Defunct ideas argued anew

Defunct ideas argued anew

Banks, like all commercial organizations, search for profits. Repeating this truism may surprise many, but it bears reiteration for this basic truth is in the danger of being lost sight of once again.

In an interview with Mint on Monday, former Reserve Bank of India (RBI) governor Y.V. Reddy argued for selective credit controls and credit allocation. He expressed concern at “productive" sectors being deprived of resources. In this context, he mentioned large-scale lending by banks to fund acquisitions, pay telecom licence fees, real estate and infrastructure. He also raised the issue of asset bubbles.

These concerns, however well-placed they may sound, hark back to a different era in the Indian economy and are unsuitable today, given its very different evolution.

Take the case of credit controls and allocation of credit. This has been tried before. At one point, nationalized banks devoted a huge chunk of their resources towards agriculture. But along with credit controls and allocations came political interference. Large amounts of money lent to farmers and other parts of the agriculture sector could not be recovered because the government simply wrote off the loans. Similar attempts at channelling money to “important" industries often backfired because politically motivated lending led to borrowers not repaying their loans.

Credit rationing and its obverse, credit allocation, as determined by a government, or for that matter, a central bank, only lead to inefficiency of the kind that was once witnessed in centrally controlled economies. Those pathologies are too well known to be repeated here. A call for credit rationing only leads to that abandoned road.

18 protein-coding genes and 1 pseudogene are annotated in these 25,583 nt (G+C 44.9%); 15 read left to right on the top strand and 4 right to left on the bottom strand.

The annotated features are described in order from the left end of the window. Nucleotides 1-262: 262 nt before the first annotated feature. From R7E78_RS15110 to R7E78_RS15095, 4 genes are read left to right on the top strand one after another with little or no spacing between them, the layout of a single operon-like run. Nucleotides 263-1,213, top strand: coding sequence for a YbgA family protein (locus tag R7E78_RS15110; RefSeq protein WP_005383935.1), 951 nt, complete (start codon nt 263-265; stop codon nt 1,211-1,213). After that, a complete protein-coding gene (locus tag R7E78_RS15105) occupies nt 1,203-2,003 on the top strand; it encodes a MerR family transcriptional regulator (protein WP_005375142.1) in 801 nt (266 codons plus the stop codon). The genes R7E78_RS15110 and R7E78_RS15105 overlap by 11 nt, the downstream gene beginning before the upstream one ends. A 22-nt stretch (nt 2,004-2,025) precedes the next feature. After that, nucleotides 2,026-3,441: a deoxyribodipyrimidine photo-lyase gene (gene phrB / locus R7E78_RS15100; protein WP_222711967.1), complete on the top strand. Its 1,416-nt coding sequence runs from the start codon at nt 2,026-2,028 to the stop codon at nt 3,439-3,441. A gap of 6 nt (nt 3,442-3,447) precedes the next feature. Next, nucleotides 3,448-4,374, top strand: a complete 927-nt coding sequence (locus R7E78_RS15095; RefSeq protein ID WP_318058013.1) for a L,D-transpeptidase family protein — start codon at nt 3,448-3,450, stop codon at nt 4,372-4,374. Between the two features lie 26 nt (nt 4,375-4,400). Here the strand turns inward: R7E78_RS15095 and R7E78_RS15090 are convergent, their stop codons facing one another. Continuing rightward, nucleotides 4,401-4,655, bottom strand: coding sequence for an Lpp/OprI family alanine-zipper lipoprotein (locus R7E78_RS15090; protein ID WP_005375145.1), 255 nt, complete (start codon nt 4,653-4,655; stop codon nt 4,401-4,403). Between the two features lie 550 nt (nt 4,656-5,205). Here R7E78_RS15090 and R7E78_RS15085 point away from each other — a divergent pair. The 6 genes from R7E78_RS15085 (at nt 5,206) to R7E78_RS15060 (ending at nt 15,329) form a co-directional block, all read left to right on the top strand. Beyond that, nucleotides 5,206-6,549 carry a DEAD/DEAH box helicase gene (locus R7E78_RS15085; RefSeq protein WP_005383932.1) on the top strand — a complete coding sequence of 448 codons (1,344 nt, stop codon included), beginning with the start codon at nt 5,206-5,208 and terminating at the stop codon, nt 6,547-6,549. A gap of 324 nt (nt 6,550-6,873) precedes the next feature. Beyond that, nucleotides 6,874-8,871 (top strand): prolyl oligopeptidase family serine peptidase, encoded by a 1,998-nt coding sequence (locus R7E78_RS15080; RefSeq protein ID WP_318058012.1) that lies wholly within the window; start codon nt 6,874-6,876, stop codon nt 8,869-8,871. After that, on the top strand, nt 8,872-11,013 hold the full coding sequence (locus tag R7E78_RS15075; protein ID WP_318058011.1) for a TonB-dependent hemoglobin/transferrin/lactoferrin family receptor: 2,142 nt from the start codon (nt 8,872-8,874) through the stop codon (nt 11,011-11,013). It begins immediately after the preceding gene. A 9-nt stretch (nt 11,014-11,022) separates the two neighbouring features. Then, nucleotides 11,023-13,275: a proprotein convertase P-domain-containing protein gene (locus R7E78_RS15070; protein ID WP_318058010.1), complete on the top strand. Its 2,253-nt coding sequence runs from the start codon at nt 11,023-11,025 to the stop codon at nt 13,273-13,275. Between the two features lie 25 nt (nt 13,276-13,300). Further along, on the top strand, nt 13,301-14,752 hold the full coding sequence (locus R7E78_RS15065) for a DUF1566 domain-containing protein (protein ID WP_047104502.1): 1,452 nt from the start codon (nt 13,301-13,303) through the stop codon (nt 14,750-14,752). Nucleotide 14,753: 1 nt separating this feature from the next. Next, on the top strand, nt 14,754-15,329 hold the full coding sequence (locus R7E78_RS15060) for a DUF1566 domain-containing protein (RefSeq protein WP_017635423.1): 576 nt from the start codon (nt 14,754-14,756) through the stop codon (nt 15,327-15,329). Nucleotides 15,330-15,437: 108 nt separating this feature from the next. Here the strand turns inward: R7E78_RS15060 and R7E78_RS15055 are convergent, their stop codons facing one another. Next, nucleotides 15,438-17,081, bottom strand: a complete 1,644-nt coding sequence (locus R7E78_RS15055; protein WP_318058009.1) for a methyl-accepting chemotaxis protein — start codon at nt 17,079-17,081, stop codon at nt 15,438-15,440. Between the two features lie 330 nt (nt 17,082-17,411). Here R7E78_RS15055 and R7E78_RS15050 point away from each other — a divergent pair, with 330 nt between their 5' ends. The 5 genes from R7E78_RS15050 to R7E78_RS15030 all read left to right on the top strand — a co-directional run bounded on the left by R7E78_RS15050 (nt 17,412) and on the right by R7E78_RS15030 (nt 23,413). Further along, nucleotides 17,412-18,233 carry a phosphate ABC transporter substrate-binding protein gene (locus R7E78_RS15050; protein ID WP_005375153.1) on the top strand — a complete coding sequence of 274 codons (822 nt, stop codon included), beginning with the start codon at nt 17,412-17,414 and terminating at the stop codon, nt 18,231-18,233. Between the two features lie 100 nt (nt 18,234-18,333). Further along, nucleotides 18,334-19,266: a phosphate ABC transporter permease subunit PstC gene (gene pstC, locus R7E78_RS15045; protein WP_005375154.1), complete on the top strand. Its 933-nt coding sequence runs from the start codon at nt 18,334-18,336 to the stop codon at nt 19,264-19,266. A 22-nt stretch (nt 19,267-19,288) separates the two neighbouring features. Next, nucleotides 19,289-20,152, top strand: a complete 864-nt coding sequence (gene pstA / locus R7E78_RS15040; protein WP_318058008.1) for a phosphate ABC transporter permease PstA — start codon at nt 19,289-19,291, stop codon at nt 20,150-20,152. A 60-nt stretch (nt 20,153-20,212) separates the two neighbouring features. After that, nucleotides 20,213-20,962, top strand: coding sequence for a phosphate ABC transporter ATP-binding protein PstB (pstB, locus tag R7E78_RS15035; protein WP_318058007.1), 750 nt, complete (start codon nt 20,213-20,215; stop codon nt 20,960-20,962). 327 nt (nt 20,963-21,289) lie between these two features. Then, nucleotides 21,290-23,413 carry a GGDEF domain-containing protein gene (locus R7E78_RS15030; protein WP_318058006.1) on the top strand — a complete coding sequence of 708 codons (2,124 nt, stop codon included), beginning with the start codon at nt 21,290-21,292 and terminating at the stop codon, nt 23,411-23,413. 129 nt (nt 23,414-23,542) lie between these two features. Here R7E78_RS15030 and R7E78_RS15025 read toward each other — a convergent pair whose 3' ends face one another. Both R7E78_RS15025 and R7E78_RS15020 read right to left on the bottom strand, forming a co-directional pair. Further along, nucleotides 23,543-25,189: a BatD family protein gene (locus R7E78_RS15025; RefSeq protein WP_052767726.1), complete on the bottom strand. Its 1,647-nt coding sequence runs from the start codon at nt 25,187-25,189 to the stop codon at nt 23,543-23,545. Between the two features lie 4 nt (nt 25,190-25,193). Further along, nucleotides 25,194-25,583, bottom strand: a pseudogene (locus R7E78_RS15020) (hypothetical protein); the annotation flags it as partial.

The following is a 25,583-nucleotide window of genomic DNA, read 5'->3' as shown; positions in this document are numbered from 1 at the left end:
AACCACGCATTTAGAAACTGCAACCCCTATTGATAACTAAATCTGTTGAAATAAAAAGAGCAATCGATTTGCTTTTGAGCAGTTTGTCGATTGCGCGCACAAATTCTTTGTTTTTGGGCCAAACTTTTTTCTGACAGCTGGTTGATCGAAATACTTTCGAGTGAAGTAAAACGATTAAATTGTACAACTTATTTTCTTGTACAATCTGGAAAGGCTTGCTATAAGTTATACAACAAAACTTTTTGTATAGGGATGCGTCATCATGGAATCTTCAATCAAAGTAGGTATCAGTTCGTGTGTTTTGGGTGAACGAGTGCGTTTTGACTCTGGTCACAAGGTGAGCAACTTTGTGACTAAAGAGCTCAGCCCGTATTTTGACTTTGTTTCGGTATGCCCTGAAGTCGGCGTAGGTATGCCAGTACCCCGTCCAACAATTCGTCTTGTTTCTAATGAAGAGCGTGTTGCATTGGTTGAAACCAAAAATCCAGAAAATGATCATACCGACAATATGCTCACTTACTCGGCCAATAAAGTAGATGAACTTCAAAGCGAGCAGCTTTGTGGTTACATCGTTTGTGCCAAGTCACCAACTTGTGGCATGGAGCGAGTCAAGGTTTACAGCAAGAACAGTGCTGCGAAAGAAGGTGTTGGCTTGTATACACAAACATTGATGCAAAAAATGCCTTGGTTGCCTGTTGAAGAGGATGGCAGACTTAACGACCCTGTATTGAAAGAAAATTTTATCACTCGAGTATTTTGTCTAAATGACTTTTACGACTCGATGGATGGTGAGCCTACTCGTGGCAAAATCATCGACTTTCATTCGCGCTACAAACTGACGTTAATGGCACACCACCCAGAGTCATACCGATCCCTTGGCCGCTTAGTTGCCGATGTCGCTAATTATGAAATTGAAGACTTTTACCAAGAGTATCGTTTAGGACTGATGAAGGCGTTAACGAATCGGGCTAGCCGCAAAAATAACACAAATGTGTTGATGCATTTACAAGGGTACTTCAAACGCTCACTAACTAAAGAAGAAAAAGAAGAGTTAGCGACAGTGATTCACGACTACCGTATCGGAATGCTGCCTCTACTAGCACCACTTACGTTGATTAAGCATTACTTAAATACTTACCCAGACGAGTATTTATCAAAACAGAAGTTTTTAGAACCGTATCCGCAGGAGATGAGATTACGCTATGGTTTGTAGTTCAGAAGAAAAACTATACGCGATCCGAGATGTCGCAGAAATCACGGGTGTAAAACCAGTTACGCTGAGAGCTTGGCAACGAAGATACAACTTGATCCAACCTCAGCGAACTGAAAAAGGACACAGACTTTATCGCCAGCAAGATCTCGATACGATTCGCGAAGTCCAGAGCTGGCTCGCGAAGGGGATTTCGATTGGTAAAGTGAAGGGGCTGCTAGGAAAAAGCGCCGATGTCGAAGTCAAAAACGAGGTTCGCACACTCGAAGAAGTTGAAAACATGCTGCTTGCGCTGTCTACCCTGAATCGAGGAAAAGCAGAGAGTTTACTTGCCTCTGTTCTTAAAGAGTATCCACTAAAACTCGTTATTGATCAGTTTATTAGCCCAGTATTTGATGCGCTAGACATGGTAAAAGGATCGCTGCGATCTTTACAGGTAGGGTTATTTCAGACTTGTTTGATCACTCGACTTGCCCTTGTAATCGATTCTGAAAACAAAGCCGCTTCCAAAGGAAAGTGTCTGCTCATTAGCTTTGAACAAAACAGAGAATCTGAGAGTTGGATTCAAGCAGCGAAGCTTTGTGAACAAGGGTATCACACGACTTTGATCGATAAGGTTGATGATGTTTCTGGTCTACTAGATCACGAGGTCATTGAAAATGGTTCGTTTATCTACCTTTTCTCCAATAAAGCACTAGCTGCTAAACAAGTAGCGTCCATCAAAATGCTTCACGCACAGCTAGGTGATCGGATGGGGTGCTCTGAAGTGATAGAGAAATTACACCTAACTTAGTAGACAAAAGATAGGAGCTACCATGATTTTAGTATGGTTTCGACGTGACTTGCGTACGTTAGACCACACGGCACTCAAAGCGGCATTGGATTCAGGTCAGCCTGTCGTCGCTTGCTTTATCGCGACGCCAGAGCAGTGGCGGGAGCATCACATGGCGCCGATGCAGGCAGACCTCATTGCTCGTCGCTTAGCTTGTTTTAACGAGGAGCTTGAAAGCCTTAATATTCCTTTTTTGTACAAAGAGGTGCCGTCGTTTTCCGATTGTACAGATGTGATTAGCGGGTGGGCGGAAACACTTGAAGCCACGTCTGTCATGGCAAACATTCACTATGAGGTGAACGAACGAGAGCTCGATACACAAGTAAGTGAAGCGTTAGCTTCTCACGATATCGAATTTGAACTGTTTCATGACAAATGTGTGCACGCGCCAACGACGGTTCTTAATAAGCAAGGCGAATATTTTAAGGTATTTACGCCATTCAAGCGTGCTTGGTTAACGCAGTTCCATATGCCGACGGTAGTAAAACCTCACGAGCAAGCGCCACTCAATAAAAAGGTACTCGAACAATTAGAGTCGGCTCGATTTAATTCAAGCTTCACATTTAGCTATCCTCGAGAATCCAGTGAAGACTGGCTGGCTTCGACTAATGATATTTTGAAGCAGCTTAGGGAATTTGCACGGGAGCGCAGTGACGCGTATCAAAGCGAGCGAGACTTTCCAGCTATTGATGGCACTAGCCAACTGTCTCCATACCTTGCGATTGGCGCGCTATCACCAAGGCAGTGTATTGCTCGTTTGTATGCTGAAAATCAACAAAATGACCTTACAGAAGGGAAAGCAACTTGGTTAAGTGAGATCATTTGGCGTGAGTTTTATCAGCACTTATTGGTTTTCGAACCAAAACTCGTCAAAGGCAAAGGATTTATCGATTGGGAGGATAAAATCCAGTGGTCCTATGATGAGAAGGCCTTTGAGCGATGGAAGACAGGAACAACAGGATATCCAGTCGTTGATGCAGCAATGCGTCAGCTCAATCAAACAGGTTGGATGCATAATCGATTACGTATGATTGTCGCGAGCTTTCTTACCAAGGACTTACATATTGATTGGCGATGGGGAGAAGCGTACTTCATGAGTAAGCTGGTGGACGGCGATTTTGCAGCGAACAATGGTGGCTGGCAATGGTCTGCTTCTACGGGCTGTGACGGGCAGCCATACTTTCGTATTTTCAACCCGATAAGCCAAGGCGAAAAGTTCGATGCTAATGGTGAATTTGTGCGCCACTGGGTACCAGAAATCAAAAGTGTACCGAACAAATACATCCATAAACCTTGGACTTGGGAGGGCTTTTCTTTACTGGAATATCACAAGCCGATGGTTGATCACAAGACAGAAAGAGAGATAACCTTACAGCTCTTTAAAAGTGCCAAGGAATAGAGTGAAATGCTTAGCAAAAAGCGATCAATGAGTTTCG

If banks and their borrowers are investing money in what are termed “speculative" investments, say housing and real estate, the problem lies with the lack of investment options. Here it is appropriate to mention the absence of a deep and liquid bond market in India. The presence of such a market could have easily addressed many of the concerns flagged by Reddy. It is pertinent to note here that RBI did not do enough during the Reddy years to create a deep bond market.

It is futile to look for theories of “final causes", but as illustrated by economist George Cooper in his book The Origin of Financial Crises, the absence of adequate investment opportunities leads investors to pour money into existing financial assets, leading to bubbles. The answer to the problem is not to restrict credit flow, something that will only create more distortions in the financial system, but to create more investment channels.

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